During its first two decades of operation, OhioLINK was far ahead of the curve on the adoption of and libraries’ reliance on electronic resources. In the late 1990s, it launched the Electronic Journal Center, a full-text, searchable database of electronic journal articles that now offers more than 12,000 academic journals from top scholarly publishers, academic societies, and university presses. A few years later, the Electronic Theses and Dissertations Center was developed to provide open access to electronic scholarship and research published by Ohio universities, and today is the only statewide repository of its kind. In the late 2000s, the Electronic Book Center joined the portfolio, offering unlimited access to e-books for OhioLINK users.
The expansion of partnerships also is a key theme of this era of OhioLINK’s history. New collaborations with Libraries Connect Ohio and SearchOhio offered K-12 school libraries and public libraries cost-effective access to additional library resources for all Ohioans. In 2012 OhioLINK became part of the Ohio Technology Consortium (OH-TECH), the technology and information division of the Ohio Department of Higher Education. This move gave OhioLINK greater access to shared technical expertise that could help advance its electronic resources.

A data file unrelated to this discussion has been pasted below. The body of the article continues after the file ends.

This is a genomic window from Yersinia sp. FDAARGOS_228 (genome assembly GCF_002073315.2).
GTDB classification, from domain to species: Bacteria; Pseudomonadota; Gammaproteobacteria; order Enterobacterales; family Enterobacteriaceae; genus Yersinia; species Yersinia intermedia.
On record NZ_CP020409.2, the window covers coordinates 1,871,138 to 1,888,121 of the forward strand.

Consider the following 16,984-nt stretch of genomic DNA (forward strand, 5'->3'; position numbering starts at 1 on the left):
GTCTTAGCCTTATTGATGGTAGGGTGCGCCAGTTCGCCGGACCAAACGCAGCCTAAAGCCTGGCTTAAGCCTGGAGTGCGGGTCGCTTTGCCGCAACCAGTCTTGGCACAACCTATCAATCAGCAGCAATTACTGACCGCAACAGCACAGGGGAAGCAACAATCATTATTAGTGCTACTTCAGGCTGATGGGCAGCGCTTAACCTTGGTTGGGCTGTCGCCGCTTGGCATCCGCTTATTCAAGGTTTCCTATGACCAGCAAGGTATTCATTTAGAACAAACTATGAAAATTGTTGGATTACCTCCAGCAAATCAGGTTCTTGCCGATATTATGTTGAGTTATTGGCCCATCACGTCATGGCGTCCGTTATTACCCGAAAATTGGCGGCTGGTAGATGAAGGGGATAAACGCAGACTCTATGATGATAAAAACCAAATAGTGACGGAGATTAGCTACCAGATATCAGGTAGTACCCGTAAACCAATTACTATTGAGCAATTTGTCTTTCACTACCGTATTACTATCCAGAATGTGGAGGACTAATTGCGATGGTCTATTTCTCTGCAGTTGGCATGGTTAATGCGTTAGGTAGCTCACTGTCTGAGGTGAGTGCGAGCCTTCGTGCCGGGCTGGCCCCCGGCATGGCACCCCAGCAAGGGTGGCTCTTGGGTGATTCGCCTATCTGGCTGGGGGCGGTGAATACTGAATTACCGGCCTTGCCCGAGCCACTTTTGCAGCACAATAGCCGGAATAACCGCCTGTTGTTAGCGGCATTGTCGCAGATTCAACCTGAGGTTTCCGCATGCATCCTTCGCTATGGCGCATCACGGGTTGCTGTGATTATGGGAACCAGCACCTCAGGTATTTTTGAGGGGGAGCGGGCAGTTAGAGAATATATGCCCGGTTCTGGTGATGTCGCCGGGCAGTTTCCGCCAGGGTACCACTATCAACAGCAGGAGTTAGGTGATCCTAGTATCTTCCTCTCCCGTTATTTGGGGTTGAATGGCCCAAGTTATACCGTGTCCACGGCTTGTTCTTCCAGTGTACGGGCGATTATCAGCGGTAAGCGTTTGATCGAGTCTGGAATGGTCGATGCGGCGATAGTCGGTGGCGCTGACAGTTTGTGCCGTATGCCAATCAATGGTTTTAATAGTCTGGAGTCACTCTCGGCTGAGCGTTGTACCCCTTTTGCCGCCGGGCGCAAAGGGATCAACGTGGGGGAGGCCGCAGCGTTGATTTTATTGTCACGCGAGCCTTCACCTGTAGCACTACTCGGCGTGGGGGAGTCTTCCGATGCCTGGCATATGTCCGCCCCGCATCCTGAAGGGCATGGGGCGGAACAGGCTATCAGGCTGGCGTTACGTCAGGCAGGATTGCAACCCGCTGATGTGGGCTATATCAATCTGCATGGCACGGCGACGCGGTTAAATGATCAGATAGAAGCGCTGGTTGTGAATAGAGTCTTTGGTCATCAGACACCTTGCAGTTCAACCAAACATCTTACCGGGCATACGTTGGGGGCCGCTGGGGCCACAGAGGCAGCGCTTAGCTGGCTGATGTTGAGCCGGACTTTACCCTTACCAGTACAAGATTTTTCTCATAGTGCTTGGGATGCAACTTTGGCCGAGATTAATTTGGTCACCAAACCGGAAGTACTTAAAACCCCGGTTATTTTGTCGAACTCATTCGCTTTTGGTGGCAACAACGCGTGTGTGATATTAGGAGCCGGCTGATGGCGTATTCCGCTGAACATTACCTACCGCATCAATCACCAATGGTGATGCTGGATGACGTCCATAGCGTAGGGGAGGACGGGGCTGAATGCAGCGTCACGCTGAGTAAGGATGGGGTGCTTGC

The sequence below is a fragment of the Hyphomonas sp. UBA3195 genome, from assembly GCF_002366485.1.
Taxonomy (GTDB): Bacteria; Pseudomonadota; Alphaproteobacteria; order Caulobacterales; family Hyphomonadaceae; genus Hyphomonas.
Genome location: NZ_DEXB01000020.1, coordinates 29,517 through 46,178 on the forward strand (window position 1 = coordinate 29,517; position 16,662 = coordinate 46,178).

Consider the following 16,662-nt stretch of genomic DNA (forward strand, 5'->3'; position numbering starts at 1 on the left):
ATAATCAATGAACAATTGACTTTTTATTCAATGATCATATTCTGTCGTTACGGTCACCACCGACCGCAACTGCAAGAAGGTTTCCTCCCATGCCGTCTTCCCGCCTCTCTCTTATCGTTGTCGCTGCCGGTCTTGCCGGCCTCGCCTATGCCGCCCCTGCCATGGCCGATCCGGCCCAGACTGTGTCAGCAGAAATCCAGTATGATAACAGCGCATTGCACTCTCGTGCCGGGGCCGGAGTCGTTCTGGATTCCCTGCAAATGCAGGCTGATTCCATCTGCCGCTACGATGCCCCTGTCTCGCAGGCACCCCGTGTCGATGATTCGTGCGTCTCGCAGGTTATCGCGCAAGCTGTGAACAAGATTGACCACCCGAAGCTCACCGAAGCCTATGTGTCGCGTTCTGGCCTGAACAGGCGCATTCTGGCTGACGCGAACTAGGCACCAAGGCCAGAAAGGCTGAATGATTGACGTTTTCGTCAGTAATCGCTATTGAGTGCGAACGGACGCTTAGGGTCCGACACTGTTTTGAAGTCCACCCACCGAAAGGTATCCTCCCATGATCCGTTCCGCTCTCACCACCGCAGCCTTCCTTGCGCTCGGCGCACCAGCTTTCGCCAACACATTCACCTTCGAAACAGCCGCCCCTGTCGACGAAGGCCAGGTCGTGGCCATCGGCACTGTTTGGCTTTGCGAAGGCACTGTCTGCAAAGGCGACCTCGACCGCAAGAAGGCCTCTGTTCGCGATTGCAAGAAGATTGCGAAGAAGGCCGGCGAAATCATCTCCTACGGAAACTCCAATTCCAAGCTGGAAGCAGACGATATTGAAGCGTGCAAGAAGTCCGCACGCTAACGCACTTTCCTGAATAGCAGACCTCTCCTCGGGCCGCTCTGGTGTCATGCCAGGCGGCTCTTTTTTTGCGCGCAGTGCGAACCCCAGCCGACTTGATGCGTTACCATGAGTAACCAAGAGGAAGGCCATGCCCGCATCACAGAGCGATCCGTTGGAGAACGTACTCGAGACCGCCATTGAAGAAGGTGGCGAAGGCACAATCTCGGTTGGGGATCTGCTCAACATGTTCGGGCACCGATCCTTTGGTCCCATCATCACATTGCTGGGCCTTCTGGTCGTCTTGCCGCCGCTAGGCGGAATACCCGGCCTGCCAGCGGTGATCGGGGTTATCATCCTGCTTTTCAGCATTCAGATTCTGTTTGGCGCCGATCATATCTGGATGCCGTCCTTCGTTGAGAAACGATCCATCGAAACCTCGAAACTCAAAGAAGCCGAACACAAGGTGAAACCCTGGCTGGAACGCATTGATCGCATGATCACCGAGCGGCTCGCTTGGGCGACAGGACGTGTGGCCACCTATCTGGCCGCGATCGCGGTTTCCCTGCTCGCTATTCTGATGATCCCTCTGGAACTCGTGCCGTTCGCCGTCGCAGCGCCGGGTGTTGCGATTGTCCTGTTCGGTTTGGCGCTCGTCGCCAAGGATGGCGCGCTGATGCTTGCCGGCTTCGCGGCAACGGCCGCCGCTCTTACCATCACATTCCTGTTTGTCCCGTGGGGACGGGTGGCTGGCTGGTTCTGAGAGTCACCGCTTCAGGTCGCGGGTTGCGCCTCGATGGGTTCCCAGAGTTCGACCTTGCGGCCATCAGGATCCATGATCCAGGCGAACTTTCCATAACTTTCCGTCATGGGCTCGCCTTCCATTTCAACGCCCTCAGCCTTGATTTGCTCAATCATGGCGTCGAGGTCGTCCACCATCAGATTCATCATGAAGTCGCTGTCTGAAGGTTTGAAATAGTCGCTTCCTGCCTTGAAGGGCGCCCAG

In its third decade of operation, OhioLINK tackled a new set of challenges while maintaining its core resources and services for its community of library professionals. As staffing levels declined at libraries across the state, OhioLINK assisted by assuming more centralized cataloging of shared resources throughout the system while also improving the chances that library users would be able to more quickly find what they need.
In 2017, OhioLINK joined the Open Education Network and launched its own affordable learning initiative to support the availability and use of no- and low-cost textbooks. Efforts have included negotiating statewide inclusive access agreements for digital textbooks and funding faculty training on adoption of Open Education Resources—all to help Ohio college students save money on textbooks.
Because OhioLINK's member libraries already had access to its vast collection of digital resources, they were able to quickly pivot when the coronavirus pandemic forced closure of campus buildings. Although the consortium had to suspend print lending in the early stages of the pandemic, it also attracted state funding to boost digital teaching resources for hybrid and online classes—many of which had never been taught virtually before.
“Over the last 30 years, OhioLINK has strategically built an impressive and unique portfolio of resources and services to support the state’s research and education missions,” Pawlowski said. “Year after year, the consortium has been responsive to the changing needs and challenges of the higher education landscape and has advanced innovative solutions for the greater good.”